In The News
Below are published media articles about affected families
with Canavan disease
Dayton Children's first in the world to trial new gene therapy for Canavan diseas
Canavan disease is an inherited, fatal, neurological disease, characterized by the spongy degeneration of the white matter in the brain, which begins in infancy and destroys a child’s vision, speech, and motor function. Currently, there is no cure for Canavan disease.
Parents Raise $1.1 Million to Save Baby Boys from Fatal Genetic Disease: 'You Would Do Anything for Your Kids'
Told that nothing could be done to save their sons from a fatal disorder, Jennie and Gary Landsman sought help from top scientists who are close to a cure
Couple Needs $1.2M to Save Sons, 4 and 3, from Disease:
'A Long Road Ahead But We're Hopeful'
A cure for Canavan is a gateway to treating other diseases such as Alzheimer's, Parkinson's Disease, ALS and Multiple Sclerosis
Couple Needs $560K to Give Sons, 4 and 3, Life-Saving Treatment: 'We Could Never Do This Alone'
PEOPLE readers have helped raise more than $200,000 to help the Landsmans pay for life-saving treatment for their boys and children worldwide who suffer from Canavan, says Jennie Landsman
Landsman Family Gets FDA Approval For Treatment for Benny and Josh
Congratulations! Our nearly 3.5-year journey to save Benny and Josh has crossed another milestone. Late last week we received a letter from the FDA stating, “You have satisfactorily addressed all clinical hold issues…[the FDA has] removed the clinical hold and you may proceed with your study.”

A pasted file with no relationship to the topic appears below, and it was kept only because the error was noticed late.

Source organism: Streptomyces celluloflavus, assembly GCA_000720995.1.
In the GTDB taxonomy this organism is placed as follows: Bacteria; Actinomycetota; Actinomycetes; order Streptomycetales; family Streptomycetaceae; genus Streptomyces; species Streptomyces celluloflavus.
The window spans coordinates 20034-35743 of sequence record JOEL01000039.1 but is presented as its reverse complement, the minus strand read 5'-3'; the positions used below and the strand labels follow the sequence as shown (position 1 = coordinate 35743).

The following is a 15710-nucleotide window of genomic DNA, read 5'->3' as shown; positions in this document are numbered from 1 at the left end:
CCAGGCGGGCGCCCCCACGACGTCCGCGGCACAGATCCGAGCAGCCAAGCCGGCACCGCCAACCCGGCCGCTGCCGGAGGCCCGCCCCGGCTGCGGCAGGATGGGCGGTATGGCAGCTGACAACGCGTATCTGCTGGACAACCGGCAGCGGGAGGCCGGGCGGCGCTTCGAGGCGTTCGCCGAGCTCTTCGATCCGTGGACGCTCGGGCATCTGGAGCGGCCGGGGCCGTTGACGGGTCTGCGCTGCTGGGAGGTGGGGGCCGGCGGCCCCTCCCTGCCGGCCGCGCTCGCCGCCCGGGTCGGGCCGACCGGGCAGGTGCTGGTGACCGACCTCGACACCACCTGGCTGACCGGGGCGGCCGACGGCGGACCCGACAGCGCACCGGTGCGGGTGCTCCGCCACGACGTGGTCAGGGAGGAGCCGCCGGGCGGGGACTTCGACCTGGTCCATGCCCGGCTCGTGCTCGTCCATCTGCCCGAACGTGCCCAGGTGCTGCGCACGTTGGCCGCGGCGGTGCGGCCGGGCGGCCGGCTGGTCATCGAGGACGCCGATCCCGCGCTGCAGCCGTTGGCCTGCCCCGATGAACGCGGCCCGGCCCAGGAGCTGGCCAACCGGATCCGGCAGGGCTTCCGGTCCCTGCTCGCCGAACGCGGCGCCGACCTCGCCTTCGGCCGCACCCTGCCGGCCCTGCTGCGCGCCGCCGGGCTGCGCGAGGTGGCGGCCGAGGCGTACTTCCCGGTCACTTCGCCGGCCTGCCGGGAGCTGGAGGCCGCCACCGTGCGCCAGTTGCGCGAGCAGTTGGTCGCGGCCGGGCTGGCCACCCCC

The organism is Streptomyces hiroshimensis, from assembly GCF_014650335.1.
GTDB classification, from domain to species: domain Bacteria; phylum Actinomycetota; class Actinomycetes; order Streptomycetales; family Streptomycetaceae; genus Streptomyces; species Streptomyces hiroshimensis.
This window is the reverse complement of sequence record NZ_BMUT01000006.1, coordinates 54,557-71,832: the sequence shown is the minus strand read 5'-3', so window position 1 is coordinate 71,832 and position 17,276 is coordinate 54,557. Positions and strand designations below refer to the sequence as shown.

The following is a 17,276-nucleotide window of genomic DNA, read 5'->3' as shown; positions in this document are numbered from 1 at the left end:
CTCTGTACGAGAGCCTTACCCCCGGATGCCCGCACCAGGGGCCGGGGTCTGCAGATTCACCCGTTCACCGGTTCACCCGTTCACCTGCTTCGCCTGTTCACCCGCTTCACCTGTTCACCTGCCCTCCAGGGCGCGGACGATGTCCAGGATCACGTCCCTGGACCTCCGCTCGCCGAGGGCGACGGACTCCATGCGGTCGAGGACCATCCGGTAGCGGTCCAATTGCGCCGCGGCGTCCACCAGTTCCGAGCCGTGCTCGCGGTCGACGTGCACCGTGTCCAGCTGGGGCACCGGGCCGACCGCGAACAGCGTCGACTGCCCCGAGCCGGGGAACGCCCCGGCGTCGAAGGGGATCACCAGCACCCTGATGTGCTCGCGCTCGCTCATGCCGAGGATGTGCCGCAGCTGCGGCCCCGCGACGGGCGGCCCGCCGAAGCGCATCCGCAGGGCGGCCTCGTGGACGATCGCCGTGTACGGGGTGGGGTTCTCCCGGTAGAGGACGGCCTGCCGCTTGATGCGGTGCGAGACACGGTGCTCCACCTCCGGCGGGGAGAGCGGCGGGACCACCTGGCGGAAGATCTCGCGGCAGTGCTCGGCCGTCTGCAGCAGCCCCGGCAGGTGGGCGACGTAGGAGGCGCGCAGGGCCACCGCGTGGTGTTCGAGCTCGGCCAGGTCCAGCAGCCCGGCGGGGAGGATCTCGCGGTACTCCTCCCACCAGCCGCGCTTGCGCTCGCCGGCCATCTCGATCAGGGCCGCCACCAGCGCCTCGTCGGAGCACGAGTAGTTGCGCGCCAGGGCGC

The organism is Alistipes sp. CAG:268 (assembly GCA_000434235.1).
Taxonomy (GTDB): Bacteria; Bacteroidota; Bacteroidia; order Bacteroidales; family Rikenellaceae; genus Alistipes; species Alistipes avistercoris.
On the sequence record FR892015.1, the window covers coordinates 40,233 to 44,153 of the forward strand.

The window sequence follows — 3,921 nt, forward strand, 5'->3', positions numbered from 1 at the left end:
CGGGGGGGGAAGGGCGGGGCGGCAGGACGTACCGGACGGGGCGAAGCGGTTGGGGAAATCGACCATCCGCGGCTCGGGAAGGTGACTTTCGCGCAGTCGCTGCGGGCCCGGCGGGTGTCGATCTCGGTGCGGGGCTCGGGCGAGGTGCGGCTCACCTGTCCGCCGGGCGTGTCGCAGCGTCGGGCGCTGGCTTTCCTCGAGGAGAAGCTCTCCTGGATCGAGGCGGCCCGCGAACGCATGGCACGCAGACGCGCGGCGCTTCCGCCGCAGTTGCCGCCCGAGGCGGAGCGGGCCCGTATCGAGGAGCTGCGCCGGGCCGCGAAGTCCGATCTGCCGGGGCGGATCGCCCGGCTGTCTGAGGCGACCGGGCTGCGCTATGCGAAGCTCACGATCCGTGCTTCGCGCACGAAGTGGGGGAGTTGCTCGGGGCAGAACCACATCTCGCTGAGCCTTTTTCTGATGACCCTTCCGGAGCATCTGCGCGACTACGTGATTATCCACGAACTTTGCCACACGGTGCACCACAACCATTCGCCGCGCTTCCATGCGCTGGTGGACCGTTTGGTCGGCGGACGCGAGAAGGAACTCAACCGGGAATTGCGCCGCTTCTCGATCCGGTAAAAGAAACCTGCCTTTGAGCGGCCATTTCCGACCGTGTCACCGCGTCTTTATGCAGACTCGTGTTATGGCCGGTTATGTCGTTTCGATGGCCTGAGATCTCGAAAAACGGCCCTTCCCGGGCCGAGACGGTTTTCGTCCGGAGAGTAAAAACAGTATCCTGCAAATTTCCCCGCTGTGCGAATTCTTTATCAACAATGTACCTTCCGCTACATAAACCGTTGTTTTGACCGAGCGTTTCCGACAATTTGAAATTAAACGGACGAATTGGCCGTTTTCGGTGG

New gene therapy trial in US offers hope for children with Canavan disease
4-year-old Benny Landsman is first to receive experimental procedure for condition that causes blindness, paralysis, seizures, and average life expectancy of under a decade
This family raised millions to get experimental gene therapy for their children
Trillions of viruses were injected into the brain of Benny Landsman in a bid to treat a rare nerve disease.
Family raises millions for treatment of sons' rare and fatal neurological disorder
When Jennie and Gary Landsman learned that their sons, Benny and Josh, had Canavan disease, a rare genetic neurological disorder characterized by the degeneration of white matter in the brain, they were stunned to learn there was no treatment.
On the cusp of a cure for deadly childhood disease
Children with Canavan disease can’t speak, walk, or even hold their heads up — and their lives are cut short due to the disorder’s progression. Even so, effective treatment for the inherited neurodegenerative disease is within sight, thanks to the life’s work of Dr. Paola Leone, director of the Cell and Gene Therapy Center at Rowan University School of Osteopathic Medicine.